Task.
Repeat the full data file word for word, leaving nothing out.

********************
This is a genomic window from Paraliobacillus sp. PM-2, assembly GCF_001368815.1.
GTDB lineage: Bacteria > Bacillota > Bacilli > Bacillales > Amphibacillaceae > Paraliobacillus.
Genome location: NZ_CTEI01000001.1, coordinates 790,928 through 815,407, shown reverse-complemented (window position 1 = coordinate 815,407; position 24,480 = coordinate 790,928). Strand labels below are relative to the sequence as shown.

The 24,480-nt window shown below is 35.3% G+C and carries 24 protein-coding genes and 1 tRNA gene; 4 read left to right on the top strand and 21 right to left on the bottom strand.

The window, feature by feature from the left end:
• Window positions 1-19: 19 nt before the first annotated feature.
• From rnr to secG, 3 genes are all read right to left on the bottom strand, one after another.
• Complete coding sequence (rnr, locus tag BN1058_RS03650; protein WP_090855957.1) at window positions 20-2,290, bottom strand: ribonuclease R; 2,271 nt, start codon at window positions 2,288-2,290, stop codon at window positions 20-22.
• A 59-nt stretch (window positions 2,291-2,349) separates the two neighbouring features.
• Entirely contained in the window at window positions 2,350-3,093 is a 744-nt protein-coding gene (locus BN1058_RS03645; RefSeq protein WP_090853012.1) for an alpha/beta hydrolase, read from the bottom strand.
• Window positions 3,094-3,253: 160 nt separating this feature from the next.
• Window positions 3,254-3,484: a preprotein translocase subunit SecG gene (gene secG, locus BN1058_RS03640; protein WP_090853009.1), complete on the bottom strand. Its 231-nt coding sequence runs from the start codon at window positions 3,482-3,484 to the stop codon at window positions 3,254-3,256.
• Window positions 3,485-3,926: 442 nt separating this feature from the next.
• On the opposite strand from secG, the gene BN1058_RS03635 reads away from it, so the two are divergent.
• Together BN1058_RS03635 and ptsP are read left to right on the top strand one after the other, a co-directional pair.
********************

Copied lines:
This is a genomic window from Paraliobacillus sp. PM-2, assembly GCF_001368815.1.
GTDB lineage: Bacteria > Bacillota > Bacilli > Bacillales > Amphibacillaceae > Paraliobacillus.
Genome location: NZ_CTEI01000001.1, coordinates 790,928 through 815,407, shown reverse-complemented (window position 1 = coordinate 815,407; position 24,480 = coordinate 790,928). Strand labels below are relative to the sequence as shown.

The 24,480-nt window shown below is 35.3% G+C and carries 24 protein-coding genes and 1 tRNA gene; 4 read left to right on the top strand and 21 right to left on the bottom strand.

The window, feature by feature from the left end:
• Window positions 1-19: 19 nt before the first annotated feature.
• From rnr to secG, 3 genes are all read right to left on the bottom strand, one after another.
• Complete coding sequence (rnr, locus tag BN1058_RS03650; protein WP_090855957.1) at window positions 20-2,290, bottom strand: ribonuclease R; 2,271 nt, start codon at window positions 2,288-2,290, stop codon at window positions 20-22.
• A 59-nt stretch (window positions 2,291-2,349) separates the two neighbouring features.
• Entirely contained in the window at window positions 2,350-3,093 is a 744-nt protein-coding gene (locus BN1058_RS03645; RefSeq protein WP_090853012.1) for an alpha/beta hydrolase, read from the bottom strand.
• Window positions 3,094-3,253: 160 nt separating this feature from the next.
• Window positions 3,254-3,484: a preprotein translocase subunit SecG gene (gene secG, locus BN1058_RS03640; protein WP_090853009.1), complete on the bottom strand. Its 231-nt coding sequence runs from the start codon at window positions 3,482-3,484 to the stop codon at window positions 3,254-3,256.
• Window positions 3,485-3,926: 442 nt separating this feature from the next.
• On the opposite strand from secG, the gene BN1058_RS03635 reads away from it, so the two are divergent.
• Together BN1058_RS03635 and ptsP are read left to right on the top strand one after the other, a co-directional pair.